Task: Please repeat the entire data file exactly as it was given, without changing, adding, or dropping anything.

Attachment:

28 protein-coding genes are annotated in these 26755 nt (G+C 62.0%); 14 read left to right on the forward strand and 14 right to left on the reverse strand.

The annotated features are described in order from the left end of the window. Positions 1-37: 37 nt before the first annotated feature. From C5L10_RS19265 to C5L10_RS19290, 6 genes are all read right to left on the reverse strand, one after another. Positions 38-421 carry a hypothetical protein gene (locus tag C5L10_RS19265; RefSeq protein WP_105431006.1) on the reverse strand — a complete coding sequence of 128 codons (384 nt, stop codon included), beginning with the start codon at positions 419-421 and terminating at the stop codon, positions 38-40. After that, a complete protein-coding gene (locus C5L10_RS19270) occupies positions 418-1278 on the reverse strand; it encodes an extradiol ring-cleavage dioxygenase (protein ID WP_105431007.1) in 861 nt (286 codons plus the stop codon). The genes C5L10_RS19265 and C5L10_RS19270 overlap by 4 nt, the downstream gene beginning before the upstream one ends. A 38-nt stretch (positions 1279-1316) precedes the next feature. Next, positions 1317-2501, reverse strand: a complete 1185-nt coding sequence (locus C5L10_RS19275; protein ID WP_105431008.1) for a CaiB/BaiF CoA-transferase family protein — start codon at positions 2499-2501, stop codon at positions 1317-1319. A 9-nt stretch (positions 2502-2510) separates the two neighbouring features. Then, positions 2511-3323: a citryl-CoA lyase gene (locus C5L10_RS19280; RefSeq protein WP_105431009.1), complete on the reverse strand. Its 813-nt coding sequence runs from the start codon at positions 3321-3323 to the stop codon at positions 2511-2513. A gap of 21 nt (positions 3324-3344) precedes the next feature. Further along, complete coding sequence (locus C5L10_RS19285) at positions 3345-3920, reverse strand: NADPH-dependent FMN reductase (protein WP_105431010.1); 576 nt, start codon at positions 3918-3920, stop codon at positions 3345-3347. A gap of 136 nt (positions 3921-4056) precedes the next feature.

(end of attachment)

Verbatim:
28 protein-coding genes are annotated in these 26755 nt (G+C 62.0%); 14 read left to right on the forward strand and 14 right to left on the reverse strand.

The annotated features are described in order from the left end of the window. Positions 1-37: 37 nt before the first annotated feature. From C5L10_RS19265 to C5L10_RS19290, 6 genes are all read right to left on the reverse strand, one after another. Positions 38-421 carry a hypothetical protein gene (locus tag C5L10_RS19265; RefSeq protein WP_105431006.1) on the reverse strand — a complete coding sequence of 128 codons (384 nt, stop codon included), beginning with the start codon at positions 419-421 and terminating at the stop codon, positions 38-40. After that, a complete protein-coding gene (locus C5L10_RS19270) occupies positions 418-1278 on the reverse strand; it encodes an extradiol ring-cleavage dioxygenase (protein ID WP_105431007.1) in 861 nt (286 codons plus the stop codon). The genes C5L10_RS19265 and C5L10_RS19270 overlap by 4 nt, the downstream gene beginning before the upstream one ends. A 38-nt stretch (positions 1279-1316) precedes the next feature. Next, positions 1317-2501, reverse strand: a complete 1185-nt coding sequence (locus C5L10_RS19275; protein ID WP_105431008.1) for a CaiB/BaiF CoA-transferase family protein — start codon at positions 2499-2501, stop codon at positions 1317-1319. A 9-nt stretch (positions 2502-2510) separates the two neighbouring features. Then, positions 2511-3323: a citryl-CoA lyase gene (locus C5L10_RS19280; RefSeq protein WP_105431009.1), complete on the reverse strand. Its 813-nt coding sequence runs from the start codon at positions 3321-3323 to the stop codon at positions 2511-2513. A gap of 21 nt (positions 3324-3344) precedes the next feature. Further along, complete coding sequence (locus C5L10_RS19285) at positions 3345-3920, reverse strand: NADPH-dependent FMN reductase (protein WP_105431010.1); 576 nt, start codon at positions 3918-3920, stop codon at positions 3345-3347. A gap of 136 nt (positions 3921-4056) precedes the next feature.